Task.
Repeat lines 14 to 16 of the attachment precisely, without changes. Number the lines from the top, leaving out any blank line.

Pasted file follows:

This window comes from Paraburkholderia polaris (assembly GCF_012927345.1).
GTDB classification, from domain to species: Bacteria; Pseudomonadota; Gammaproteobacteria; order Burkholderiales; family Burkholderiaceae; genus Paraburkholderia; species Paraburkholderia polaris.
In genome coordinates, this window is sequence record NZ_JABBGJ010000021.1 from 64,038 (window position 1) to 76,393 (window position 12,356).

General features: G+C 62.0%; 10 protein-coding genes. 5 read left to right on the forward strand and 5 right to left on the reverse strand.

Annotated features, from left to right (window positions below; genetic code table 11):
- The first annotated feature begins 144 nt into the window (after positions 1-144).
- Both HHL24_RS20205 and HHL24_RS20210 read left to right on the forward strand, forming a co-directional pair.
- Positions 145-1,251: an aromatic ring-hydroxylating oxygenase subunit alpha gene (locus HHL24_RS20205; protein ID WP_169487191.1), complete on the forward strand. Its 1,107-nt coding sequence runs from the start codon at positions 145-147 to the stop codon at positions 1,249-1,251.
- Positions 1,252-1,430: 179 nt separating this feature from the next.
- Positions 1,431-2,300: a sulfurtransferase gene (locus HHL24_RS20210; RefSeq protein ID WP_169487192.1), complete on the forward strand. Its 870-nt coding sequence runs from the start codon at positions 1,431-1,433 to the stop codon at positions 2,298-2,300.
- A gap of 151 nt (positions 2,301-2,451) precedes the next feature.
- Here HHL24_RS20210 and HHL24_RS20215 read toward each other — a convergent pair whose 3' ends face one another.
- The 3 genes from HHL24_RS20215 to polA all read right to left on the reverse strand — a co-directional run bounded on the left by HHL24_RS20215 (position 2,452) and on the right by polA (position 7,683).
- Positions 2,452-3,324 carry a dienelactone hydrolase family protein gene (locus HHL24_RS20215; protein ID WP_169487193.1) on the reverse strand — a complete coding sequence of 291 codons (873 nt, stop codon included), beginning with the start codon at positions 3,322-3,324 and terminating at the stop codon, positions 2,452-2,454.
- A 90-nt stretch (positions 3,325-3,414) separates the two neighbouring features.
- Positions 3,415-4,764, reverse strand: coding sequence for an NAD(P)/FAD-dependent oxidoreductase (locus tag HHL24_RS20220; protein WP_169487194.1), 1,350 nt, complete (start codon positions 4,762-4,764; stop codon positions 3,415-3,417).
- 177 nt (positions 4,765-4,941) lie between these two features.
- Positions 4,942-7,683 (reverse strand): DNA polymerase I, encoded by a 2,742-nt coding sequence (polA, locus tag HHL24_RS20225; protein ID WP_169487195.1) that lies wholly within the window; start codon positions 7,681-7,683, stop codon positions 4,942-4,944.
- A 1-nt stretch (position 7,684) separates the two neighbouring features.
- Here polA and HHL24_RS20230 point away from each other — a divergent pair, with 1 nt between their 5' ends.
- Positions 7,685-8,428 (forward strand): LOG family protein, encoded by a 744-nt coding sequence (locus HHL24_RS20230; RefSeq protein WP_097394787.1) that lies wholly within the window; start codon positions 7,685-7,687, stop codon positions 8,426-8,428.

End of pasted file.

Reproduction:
- Positions 2,452-3,324 carry a dienelactone hydrolase family protein gene (locus HHL24_RS20215; protein ID WP_169487193.1) on the reverse strand — a complete coding sequence of 291 codons (873 nt, stop codon included), beginning with the start codon at positions 3,322-3,324 and terminating at the stop codon, positions 2,452-2,454.
- A 90-nt stretch (positions 3,325-3,414) separates the two neighbouring features.
- Positions 3,415-4,764, reverse strand: coding sequence for an NAD(P)/FAD-dependent oxidoreductase (locus tag HHL24_RS20220; protein WP_169487194.1), 1,350 nt, complete (start codon positions 4,762-4,764; stop codon positions 3,415-3,417).